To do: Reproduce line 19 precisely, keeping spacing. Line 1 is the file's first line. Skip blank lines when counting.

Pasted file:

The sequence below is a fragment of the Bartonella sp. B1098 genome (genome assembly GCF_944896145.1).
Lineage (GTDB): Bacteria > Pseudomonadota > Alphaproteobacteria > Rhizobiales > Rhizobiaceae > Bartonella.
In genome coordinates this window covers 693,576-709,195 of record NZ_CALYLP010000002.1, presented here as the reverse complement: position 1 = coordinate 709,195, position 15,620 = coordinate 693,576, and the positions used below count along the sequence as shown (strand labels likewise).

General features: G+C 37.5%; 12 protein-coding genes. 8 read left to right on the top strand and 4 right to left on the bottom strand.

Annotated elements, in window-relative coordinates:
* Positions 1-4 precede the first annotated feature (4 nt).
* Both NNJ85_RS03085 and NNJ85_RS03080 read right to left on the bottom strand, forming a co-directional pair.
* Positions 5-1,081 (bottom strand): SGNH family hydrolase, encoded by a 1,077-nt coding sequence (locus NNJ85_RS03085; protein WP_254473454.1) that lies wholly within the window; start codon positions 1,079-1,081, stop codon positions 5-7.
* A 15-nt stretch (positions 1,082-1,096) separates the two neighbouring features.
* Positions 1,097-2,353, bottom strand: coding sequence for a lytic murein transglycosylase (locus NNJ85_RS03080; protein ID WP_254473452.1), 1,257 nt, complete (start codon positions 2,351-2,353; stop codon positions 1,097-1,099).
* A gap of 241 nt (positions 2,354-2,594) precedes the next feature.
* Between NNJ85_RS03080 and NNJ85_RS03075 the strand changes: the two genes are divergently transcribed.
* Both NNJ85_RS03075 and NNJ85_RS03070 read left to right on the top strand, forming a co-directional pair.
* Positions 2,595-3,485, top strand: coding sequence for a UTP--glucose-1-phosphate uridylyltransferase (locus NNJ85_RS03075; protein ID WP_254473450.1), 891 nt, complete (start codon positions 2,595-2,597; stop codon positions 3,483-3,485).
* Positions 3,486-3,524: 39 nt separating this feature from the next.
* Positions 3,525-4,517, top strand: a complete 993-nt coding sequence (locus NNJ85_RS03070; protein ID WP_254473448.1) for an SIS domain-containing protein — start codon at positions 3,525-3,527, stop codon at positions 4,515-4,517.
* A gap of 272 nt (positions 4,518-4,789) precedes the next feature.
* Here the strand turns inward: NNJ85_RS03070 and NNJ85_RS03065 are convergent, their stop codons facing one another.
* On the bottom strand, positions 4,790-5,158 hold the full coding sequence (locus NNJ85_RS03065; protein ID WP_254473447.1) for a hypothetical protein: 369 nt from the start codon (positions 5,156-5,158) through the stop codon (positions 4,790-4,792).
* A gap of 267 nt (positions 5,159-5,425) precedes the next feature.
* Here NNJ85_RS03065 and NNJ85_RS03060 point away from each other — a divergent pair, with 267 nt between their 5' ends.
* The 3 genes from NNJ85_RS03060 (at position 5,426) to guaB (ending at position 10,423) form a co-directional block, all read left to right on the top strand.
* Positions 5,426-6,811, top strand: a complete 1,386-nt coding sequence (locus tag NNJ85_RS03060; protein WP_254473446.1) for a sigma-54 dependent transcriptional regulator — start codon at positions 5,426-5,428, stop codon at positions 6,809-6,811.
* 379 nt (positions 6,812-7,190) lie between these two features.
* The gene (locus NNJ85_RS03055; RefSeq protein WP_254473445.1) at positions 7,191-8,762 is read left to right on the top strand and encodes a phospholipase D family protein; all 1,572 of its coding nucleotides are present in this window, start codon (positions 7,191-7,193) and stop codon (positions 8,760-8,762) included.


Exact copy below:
* On the bottom strand, positions 4,790-5,158 hold the full coding sequence (locus NNJ85_RS03065; protein ID WP_254473447.1) for a hypothetical protein: 369 nt from the start codon (positions 5,156-5,158) through the stop codon (positions 4,790-4,792).